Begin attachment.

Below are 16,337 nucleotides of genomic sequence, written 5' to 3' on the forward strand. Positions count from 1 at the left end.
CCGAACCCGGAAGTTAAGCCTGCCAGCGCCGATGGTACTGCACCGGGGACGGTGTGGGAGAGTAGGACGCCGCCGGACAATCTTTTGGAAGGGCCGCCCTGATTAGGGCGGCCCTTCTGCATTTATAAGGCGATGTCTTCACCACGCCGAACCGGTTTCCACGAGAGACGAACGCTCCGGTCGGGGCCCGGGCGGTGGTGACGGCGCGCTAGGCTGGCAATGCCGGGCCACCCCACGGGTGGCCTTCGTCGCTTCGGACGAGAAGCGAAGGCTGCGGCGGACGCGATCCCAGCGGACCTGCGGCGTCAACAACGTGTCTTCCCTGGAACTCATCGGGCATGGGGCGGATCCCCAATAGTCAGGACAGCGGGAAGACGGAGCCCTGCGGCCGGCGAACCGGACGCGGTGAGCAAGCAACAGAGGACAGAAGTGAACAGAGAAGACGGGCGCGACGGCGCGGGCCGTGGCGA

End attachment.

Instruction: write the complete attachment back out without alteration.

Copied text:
Below are 16,337 nucleotides of genomic sequence, written 5' to 3' on the forward strand. Positions count from 1 at the left end.
CCGAACCCGGAAGTTAAGCCTGCCAGCGCCGATGGTACTGCACCGGGGACGGTGTGGGAGAGTAGGACGCCGCCGGACAATCTTTTGGAAGGGCCGCCCTGATTAGGGCGGCCCTTCTGCATTTATAAGGCGATGTCTTCACCACGCCGAACCGGTTTCCACGAGAGACGAACGCTCCGGTCGGGGCCCGGGCGGTGGTGACGGCGCGCTAGGCTGGCAATGCCGGGCCACCCCACGGGTGGCCTTCGTCGCTTCGGACGAGAAGCGAAGGCTGCGGCGGACGCGATCCCAGCGGACCTGCGGCGTCAACAACGTGTCTTCCCTGGAACTCATCGGGCATGGGGCGGATCCCCAATAGTCAGGACAGCGGGAAGACGGAGCCCTGCGGCCGGCGAACCGGACGCGGTGAGCAAGCAACAGAGGACAGAAGTGAACAGAGAAGACGGGCGCGACGGCGCGGGCCGTGGCGA